Dr. Chantal Faucher, Langara College
I am a white, middle-class, cisgender female educator teaching criminology and criminal justice at snəw̓eyəɬ leləm̓ Langara College, Vancouver, BC, which is situated on the unceded traditional territory of the Musqueam First Nation. I grew up in the traditional and unceded territory of the Abenaki people and the Wabenaki confederacy in an almost exclusively white family and community, several generations removed from my French ancestors who settled in that area. I had the privilege of being fluently bilingual (French/English), which opened up a broader range of books and television options to me than most people in Québec could access at that time. My main early exposure to people different than myself, particularly in terms of race, ethnicity, and culture, was in fact through the television screen. It was mesmerising! My uncritical acceptance of the images on the screen was an uncomfortable realisation when I moved away and continued my formal and informal education. My principal research interests have been in critical examinations of media representations of young offenders, women and the law as well as cyberbullying.
Introduction: Why should criminologists study media content?
You may wonder why criminologists would bother studying crime and justice in the media since their work consists of studying these phenomena “in real life.” Although media may not offer a thorough or accurate depiction of crime and justice (as is discussed in this chapter), it is important to examine the ideas and images they produce. Most of us do not have direct, ongoing experience with crime (Carter, 2013; Henry & Tator, 2002; Jewkes, 2015). We rely on other sources of knowledge, such as things we hear from family, friends, and acquaintances or things we learn about from our government, school, religious institutions, and especially from the media (Surette, 2015). Most people, when asked about their main source of knowledge about crime and justice, will cite various forms of traditional and/or social media.
In this chapter, the term “media” is used in the broad sense to include the range of mass communication products people use: 1) to find out what is happening in their community and in the world, 2) for entertainment purposes, and 3) to share their ideas, news, photos, etc. with others, all of which are not mutually exclusive. However, the focus is on news media, whether in the form of newspapers, radio, television, Internet or other, as most of the research on media representations of crime have focused on news content.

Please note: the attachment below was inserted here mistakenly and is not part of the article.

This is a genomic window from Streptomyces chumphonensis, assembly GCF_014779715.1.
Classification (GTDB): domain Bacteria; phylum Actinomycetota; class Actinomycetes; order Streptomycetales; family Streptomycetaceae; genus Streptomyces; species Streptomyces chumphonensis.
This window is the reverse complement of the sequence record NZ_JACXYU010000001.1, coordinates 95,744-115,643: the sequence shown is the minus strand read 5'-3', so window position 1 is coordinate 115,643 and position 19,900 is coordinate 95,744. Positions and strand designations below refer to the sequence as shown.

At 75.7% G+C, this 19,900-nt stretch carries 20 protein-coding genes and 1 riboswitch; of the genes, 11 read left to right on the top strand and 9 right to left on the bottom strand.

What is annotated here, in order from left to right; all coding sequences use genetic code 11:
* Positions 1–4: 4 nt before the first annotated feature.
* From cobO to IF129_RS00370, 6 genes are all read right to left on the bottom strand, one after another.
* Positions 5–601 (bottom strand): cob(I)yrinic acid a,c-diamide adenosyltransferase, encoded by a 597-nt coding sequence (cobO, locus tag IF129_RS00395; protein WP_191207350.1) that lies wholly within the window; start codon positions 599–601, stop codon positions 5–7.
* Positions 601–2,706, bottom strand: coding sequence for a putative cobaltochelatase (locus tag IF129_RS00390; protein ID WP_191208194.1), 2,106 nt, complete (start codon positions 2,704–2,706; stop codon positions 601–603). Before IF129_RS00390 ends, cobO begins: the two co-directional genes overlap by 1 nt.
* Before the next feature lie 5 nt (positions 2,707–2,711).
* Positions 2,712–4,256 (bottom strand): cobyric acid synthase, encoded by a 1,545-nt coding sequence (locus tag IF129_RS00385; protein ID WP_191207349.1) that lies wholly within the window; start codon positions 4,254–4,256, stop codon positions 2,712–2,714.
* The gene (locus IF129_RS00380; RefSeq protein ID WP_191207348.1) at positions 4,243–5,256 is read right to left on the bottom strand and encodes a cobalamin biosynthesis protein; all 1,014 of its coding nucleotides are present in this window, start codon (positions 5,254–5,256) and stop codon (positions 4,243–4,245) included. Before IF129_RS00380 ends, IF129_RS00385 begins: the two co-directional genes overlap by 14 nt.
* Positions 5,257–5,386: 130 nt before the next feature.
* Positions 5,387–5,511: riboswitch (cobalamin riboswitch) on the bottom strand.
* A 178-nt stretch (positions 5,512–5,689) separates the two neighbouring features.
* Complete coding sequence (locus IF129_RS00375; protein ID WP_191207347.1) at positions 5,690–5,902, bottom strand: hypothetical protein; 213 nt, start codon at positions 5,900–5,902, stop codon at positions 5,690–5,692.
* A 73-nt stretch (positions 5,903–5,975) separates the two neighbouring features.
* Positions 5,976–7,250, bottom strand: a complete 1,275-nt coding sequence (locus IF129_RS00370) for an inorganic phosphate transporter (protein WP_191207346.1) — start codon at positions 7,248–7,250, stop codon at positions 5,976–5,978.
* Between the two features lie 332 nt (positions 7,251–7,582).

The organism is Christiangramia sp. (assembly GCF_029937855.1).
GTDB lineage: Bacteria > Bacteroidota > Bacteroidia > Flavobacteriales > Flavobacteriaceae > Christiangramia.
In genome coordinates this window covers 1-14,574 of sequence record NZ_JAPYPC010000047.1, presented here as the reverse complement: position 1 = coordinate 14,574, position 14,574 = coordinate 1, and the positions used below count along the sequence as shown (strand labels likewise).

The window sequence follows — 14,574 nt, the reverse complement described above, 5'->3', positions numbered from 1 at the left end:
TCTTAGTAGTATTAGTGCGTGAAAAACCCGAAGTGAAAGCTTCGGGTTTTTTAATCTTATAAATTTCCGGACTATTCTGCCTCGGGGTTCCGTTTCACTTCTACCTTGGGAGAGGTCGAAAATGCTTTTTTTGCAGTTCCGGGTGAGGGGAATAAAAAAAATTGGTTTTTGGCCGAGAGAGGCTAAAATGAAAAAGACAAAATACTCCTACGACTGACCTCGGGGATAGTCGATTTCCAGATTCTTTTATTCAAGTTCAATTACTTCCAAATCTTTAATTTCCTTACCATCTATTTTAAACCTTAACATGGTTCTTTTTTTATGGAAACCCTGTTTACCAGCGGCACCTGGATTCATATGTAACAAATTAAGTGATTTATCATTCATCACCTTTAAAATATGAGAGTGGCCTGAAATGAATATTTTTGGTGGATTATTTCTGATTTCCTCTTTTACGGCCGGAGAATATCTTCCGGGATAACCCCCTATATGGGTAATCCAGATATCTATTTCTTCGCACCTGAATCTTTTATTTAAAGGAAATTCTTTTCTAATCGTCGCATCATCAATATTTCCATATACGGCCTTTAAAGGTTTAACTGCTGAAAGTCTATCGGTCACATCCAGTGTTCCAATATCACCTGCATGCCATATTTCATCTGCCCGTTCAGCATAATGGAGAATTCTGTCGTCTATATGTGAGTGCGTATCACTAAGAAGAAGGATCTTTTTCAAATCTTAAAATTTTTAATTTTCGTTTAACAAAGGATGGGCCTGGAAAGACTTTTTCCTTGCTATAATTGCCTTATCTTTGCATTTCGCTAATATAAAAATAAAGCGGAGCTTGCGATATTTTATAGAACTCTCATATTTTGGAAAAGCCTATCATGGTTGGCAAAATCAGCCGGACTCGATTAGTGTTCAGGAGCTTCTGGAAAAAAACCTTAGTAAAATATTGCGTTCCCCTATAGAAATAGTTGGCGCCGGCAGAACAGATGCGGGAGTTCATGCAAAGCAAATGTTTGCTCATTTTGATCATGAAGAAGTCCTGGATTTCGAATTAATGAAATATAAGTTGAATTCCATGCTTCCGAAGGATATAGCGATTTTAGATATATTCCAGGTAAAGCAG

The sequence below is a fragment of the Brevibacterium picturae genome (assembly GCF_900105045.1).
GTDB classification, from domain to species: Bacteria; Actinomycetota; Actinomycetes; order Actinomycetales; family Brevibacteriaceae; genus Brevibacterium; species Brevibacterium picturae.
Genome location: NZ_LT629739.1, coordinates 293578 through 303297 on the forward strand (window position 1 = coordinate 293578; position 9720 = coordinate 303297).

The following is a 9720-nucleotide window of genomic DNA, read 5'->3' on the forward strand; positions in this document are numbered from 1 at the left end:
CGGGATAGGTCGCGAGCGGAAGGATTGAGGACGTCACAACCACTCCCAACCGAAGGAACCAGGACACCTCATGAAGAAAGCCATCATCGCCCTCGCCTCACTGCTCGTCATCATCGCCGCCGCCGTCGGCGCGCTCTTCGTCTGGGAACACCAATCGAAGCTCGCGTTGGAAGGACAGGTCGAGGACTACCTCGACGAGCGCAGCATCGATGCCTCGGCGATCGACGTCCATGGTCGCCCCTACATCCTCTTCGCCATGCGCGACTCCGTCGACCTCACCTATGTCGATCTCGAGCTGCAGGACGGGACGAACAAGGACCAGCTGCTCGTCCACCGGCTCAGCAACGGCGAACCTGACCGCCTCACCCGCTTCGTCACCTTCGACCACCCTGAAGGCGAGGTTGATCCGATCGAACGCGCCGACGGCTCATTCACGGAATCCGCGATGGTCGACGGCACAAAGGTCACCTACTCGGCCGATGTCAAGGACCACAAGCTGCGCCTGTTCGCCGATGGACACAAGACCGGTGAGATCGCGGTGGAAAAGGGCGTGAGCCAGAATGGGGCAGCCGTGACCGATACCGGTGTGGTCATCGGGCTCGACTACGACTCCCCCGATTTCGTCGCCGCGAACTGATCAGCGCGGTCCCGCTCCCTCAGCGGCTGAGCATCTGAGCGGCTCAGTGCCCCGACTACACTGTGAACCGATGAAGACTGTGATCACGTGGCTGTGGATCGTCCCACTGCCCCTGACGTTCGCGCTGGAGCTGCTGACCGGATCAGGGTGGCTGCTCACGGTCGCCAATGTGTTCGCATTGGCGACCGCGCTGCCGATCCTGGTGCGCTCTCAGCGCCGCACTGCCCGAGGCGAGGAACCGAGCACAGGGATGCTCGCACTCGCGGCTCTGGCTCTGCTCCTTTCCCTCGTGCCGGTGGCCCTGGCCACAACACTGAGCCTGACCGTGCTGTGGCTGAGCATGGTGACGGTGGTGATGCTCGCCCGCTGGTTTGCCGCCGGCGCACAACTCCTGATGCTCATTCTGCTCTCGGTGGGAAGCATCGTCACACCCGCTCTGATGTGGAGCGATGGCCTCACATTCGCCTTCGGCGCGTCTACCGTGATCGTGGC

The ways media represent crime and justice may leave us with a skewed perception. Nonetheless, it is important to study media images because, for most people, these images represent most of the information they receive about crime and justice. This reality makes media messages powerful vehicles for influencing public perceptions of crime and justice. Further, even though the public may be misinformed about crime and justice, it is rare to find a person who does not have an opinion about what should be done about crime, how it should be handled, whether we need more police or longer sentences, etc. Public opinions, regardless of how they are informed, have an impact on politicians, law, and policy. Criminologists have access to detailed and empirically based information about crime, which can enable a critical stance and, hopefully, help educate the public about crime and justice.
This chapter examines the ways in which media content shapes, and is shaped by, public understandings of crime and justice. Media portrayals are very consequential, as they are the public’s main source of knowledge about crime and justice issues. The chapter pays particular attention to the ways crime stories are filtered to become crime news as well as whose interests are served by those choices. To this end, to start, five theoretical perspectives and some of their key concepts related to media content are examined: the market model, the social responsibility model, the propaganda model, the organizational model, and the cultural studies perspective. The chapter then turns to the process of framing and examines examples of the ways crime, criminal offenders, crime victims and law enforcement personnel are framed in media representations. While this chapter is primarily concerned with news media portrayals, it ends with a brief consideration of the ways new media, such as social media, may disrupt some long-held media theories and allow a more diverse set of voices and perspectives to be considered.